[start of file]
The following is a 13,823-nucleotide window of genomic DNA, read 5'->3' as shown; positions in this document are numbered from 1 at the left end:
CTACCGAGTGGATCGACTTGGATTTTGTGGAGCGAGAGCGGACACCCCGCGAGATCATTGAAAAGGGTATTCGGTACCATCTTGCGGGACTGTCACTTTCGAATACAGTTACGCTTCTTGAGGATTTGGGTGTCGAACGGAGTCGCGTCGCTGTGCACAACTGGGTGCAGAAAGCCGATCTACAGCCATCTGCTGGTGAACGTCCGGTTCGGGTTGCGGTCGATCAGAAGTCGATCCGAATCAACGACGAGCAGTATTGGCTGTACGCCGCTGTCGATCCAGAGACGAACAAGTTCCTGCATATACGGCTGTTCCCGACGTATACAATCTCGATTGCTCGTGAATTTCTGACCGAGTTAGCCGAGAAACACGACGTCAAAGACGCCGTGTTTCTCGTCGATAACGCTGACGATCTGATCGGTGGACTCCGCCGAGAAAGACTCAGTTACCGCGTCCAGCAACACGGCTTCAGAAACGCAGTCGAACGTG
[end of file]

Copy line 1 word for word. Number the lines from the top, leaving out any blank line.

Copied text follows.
The following is a 13,823-nucleotide window of genomic DNA, read 5'->3' as shown; positions in this document are numbered from 1 at the left end: